Bhoot Part One The Haunted Ship movie review: Vicky Kaushal does his job effectively but is let down by a hackneyed script and a predictable plot.
Bhoot Part One The Haunted Ship
Cast: Vicky Kaushal, Ashutosh Rana, Bhumi Pednekar
Director: Bhanu Pratap Singh
For Bollywood, the recipe to make a horror film is simple — horrifying make-up with blood streaks blended in, loud background score and a few well-timed jump scares. Debutant writer-director Bhanu Pratap Singh’s Bhoot Part One: The Haunted Ship, starring Vicky Kaushal, refuses to tinker with the formula. The best you can say about Bhoot is that it is not outrageously funny as some of Ram Gopal Varma’s big screen outings, but does unintentionally crack you up at many places.
As the name suggests, of course, there’s a ghost; a creepy raggedy doll – well, because Anabelle – with buttons in place of its eyes; and an old professor who does brave experiments to deal with supernatural powers and then chants mantras to shoo away the ghosts. And then there’s our hero, Vicky Kaushal, showing full-on josh while trying to solve the mystery of a haunted ship.
Inspired by a true story, the film starts with Sea Bird, a huge ship docking itself at Mumbai’s Juhu beach with no one on board. While the shipping officers joke, ‘yeh jarur padosi desh ki saajish hai’, things turn fishy when a couple who mindlessly tries to play hide and seek on the deserted ship disappears. Meanwhile, a grief-stricken officer, Prithvi (Vicky), who is dealing with a personal loss, finds a purpose in life in finding the truth of Sea Bird. Will he be able to uncover the mysteries? Will he come out alive? That’s the basic premise of the film.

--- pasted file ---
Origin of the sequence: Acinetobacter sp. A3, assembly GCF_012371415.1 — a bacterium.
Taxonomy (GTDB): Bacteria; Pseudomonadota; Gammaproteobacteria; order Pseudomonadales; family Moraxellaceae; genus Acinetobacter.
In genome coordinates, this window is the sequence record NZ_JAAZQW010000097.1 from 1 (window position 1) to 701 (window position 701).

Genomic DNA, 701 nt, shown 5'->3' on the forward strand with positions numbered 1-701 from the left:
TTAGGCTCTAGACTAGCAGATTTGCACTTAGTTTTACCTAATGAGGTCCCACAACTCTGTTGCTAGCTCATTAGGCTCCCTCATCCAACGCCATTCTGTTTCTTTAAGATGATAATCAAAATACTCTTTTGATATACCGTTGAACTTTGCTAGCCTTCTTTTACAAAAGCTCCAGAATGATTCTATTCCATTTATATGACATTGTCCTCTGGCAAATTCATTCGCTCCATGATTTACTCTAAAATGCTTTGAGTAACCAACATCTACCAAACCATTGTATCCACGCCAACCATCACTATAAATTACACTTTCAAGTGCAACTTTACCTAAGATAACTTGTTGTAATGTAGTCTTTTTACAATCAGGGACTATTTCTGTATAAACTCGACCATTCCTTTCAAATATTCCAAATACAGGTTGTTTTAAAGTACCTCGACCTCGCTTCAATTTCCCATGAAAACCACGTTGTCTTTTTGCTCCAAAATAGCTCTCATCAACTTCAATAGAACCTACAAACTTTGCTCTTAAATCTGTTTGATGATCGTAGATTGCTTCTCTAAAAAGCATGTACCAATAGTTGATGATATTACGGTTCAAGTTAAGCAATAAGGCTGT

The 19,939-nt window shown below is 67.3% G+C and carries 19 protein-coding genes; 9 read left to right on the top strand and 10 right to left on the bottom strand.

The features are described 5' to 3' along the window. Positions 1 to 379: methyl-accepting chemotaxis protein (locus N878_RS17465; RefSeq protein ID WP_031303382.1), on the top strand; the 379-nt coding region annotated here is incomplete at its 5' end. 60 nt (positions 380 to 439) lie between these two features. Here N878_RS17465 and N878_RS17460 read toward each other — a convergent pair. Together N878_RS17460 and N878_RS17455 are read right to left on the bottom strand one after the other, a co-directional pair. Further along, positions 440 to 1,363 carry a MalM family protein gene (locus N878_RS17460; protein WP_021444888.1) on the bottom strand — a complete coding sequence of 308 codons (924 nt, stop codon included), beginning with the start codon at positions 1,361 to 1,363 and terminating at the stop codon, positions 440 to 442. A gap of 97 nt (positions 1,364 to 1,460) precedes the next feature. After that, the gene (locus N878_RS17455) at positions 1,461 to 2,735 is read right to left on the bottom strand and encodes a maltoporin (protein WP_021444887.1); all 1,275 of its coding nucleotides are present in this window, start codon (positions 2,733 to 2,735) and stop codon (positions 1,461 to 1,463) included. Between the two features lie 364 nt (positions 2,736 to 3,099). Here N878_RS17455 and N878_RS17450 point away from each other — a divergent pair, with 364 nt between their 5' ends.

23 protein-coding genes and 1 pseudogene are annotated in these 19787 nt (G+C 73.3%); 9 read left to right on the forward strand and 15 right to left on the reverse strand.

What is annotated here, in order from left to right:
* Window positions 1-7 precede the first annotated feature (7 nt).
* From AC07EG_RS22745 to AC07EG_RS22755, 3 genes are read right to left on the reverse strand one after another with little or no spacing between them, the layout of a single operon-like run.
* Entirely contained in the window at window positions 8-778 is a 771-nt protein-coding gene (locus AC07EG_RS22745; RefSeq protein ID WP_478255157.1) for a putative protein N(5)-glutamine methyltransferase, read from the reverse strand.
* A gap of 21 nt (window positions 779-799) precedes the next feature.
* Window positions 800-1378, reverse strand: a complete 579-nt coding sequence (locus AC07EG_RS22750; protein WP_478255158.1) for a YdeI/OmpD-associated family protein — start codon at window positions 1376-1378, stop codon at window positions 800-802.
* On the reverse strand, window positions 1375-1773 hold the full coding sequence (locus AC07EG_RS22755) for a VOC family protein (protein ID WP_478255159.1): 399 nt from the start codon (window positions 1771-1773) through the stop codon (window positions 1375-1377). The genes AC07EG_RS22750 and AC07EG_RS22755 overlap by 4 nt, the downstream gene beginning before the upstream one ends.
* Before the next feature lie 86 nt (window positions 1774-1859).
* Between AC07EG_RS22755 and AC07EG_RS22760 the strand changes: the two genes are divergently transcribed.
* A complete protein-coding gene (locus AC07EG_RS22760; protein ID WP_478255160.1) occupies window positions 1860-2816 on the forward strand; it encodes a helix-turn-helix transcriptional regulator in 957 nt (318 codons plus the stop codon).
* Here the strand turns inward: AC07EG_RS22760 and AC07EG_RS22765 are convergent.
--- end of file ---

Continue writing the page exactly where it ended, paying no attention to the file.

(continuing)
I would say Bhoot is anything but scary. Apart from the scenes where a possessed young girl creepily crawls on the walls of the ship or the actual ghost screaming its lungs out, there’s barely anything to keep you on the edge. Even the jump scares of Bhoot are predictable!
Watch Bhoot Part One: The Haunted Ship’s trailer here:
It certainly can’t be called a wow experience for the bravehearts who’ve sat through some exceptionally effective horror films like The Conjuring or Lights Out. I even heard someone in the audience say that Bhoot is more like an episode from horror show Aahat.
Bhoot starts off intelligently, but soon loses its way and turns out to be predictable fare. For instance, the use of done-to-death horror tricks like cracking of mirror and, apparitions on mirrors don’t really bring much to the table. A slow-paced first half gets a bit tedious; the film reaches a crescendo only later in the second half and it feels like too little too late. Making it worse, even the big reveal is quite underwhelming, a bit rushed and fails to answer all questions.
Vicky delivers an earnest performance and balances his personal guilt and concern for the ship quite well. He doesn’t look fake scared in the ‘scary’ scenes. It won’t be wrong to say that it’s him who is carrying the entire film on his shoulders.
Bhumi Pednekar as Vicky’s wife has a short and simple cameo. Her character comes onscreen in a couple of flashbacks and there isn’t much happening with her.
Ashutosh Rana as Professor Joshi plays an exorcist, a role which he did to almost perfection in Raaz, but ends up looking merely a caricature in Bhoot. Given his acting prowess, he is highly under-utilised and given a half-baked character that’s too funny to be taken seriously.
Bhoot can be called a decent first attempt by the director but there is nothing in it that horror films have not shown in the past. The writer-director penned Vicky’s character as a man who is vulnerable owing to his troubled past and that instantly turns out to be the ploy we’ve seen in horror films, case in point being Aamir Khan’s nuanced performance in Talash.
What works in favour of Bhoot is its runtime. At 116 minutes, it clearly isn’t stretched needlessly but definitely feels so given the story’s glacial pace.
Background score and sound effects can make or break a horror film and both do their job effectively in Bhoot. Full marks to the makers for not adding any song-and-dance sequence beyond that one Channa Ve number to establish Vicky-Bhumi’s love story.
To sum it up, Bhoot has its high and low points, but doesn’t leave you craving for more. Watch it for a good performance from Vicky Kaushal but avid lovers of the genre will go back disappointed.